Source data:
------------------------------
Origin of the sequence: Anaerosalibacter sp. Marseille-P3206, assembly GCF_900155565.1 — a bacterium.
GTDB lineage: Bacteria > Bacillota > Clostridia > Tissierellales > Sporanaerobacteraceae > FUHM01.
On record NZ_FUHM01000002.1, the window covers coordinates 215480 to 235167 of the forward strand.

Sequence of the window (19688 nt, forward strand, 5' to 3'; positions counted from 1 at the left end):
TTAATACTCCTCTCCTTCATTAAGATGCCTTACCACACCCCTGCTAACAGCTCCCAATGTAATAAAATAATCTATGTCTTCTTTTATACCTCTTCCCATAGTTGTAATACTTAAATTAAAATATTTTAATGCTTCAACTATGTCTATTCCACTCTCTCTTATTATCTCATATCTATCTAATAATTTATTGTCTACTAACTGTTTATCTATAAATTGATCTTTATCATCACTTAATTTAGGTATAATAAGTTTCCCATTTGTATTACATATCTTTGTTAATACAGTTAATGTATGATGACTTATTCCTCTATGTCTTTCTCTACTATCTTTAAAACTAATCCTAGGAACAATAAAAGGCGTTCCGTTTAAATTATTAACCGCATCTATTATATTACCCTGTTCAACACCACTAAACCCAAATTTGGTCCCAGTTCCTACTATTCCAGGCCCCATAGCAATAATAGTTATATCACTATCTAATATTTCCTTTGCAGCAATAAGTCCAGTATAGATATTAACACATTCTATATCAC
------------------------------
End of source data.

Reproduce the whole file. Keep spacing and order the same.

Origin of the sequence: Anaerosalibacter sp. Marseille-P3206, assembly GCF_900155565.1 — a bacterium.
GTDB lineage: Bacteria > Bacillota > Clostridia > Tissierellales > Sporanaerobacteraceae > FUHM01.
On record NZ_FUHM01000002.1, the window covers coordinates 215480 to 235167 of the forward strand.

Sequence of the window (19688 nt, forward strand, 5' to 3'; positions counted from 1 at the left end):
TTAATACTCCTCTCCTTCATTAAGATGCCTTACCACACCCCTGCTAACAGCTCCCAATGTAATAAAATAATCTATGTCTTCTTTTATACCTCTTCCCATAGTTGTAATACTTAAATTAAAATATTTTAATGCTTCAACTATGTCTATTCCACTCTCTCTTATTATCTCATATCTATCTAATAATTTATTGTCTACTAACTGTTTATCTATAAATTGATCTTTATCATCACTTAATTTAGGTATAATAAGTTTCCCATTTGTATTACATATCTTTGTTAATACAGTTAATGTATGATGACTTATTCCTCTATGTCTTTCTCTACTATCTTTAAAACTAATCCTAGGAACAATAAAAGGCGTTCCGTTTAAATTATTAACCGCATCTATTATATTACCCTGTTCAACACCACTAAACCCAAATTTGGTCCCAGTTCCTACTATTCCAGGCCCCATAGCAATAATAGTTATATCACTATCTAATATTTCCTTTGCAGCAATAAGTCCAGTATAGATATTAACACATTCTATATCAC